Has this ever happened to you at school? You’re sailing along with a task such as emailing, planning, or grading at your desk, and you hear the words, “Do you have a second?” It might be a colleague popping by to chitchat or an administrator needing a quick clarification. In either case, you are going to stop what you’re focused on to engage with them. Yes, it’s an interruption in your work, but you certainly don’t want to be rude or dismissive to your colleagues.
If this happens frequently, it can be disruptive to your workflow and become frustrating. Fortunately, there are ways to stay in your workflow while also avoiding a potential rude rejection toward a well-intentioned coworker.
Consider the following tips to get uninterrupted work done while not appearing standoffish or unavailable to your colleagues.
4 Ways to Handle Interruptions at Work
1. Find a work hideout on campus. It makes sense to work at your desk in your classroom, where all of your materials are. However, if a colleague is trying to find you for a “just a quick second,” your classroom is probably where they will go.
Is there an unoccupied conference room where you can get some quiet work done? Are there other spaces on campus where you can hide away? An administrator at my school would occasionally ask teachers if she could camp out in the back of their class with her laptop to catch up on her emails. This was not considered an “observation,” but rather a space where she would not be interrupted and she could halfway listen to what was happening in class.
If there is no such place where you can hide away to get work done, advocate for a quiet work space on campus. Some schools have “quiet zones” such as teacher workrooms where casual conversation is discouraged. A quiet zone must be designated by a school leader and communicated with appropriate signage to avoid awkward interactions when a colleague jovially asks, “Did you have a good weekend?”
2. Express your commitments at the beginning of the conversation. When a well-meaning colleague asks if you have a second, there are ways to respond without dismissing their need. If you are deep in thought on a task, reply with, “Yes, let me finish this quick email.” If they really need you, they will wait for you to finish. You might also reply, “Actually, I have a deadline, but I have a minute or two.” This is a clear and honest way to let them know you’re there for them, but you also have a pressing task.
If your colleague is seeking casual small talk, then it’s polite to engage with initial pleasantries and conclude with, “I’d love to chat, but I really need to get these quizzes graded before the bell rings.” They, too, are busy educators who will most likely understand that you need to get some work done.
3. Give the same respect to others when you want to chat with a colleague. If you’re like me, you value your quiet, dedicated work time, but at times it is nice to catch up with a work friend. Be mindful if you’re the interrupter. If you see someone who appears to be deep into their work, send an email or wait for another time to pop in. If you are not sure if they are open for a casual chat, give them an easy out by initially asking, “Is this a good time, or should I come back later?”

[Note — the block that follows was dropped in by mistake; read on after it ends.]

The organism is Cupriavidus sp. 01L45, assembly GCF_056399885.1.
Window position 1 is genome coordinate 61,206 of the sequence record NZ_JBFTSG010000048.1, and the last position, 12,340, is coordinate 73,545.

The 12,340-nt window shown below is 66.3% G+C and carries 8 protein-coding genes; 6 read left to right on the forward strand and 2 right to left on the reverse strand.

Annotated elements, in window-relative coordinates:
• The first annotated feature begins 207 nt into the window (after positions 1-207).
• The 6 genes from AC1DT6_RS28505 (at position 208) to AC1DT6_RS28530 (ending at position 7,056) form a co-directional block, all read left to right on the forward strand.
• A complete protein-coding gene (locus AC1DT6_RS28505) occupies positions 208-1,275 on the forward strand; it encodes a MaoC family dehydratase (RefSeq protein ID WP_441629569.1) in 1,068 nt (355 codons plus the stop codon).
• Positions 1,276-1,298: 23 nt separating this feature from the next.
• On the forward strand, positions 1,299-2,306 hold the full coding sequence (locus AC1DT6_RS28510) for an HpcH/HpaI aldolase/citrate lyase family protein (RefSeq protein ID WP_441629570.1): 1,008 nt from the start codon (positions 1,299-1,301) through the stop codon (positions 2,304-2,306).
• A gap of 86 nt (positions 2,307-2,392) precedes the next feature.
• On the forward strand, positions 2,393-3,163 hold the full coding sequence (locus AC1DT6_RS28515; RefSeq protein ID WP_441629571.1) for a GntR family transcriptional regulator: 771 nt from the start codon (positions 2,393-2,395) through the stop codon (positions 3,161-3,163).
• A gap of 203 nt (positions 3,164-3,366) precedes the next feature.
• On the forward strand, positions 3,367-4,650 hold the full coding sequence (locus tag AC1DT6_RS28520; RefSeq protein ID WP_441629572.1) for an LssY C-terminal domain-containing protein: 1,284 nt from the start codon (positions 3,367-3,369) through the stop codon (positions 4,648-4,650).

4. Accept that interruptions are a part of work life. School is a social place. Relationships are far more important than checking off tasks on our to-do lists. We work with a combination of introverts and extroverts who have different needs for socialization during the work day. We all need to work together to find a balance.
UC Berkeley’s Human Resources publication People & Culture wrote in their “The Impact of Interruptions” post, “Think of the impact you will have the next time you are tempted to interrupt a colleague, who is busily working away, with a quick comment. Instead, pause… stop yourself (before any words escape your lips); control your impulse to blurt out a quick question or non-related comment, instead save it for a more opportune time. Self-control isn’t rude; it can actually be one of the most respectful things you do. Trust me! Your colleague will thank you for it.”
We all know that educators just do not have enough time in the day. We are juggling paperwork, planning, meetings, emails, phone calls… the list goes on. Interruptions are only one hindrance to educators’ productivity. Self-interruption is a major issue as well. (Case in point: I received at least five email notifications while typing this paragraph!) To learn more about time management at school, check out these Edutopia posts on the time-saving strategy of batching lesson planning and how to most effectively use this method.
Share this article with your school leaders or print it and post it in the teacher workroom to help raise awareness about well-intentioned interruptions at school. We can all be more mindful about when to interrupt a fellow educator trying to squeeze as much productivity as possible out of their “free” period.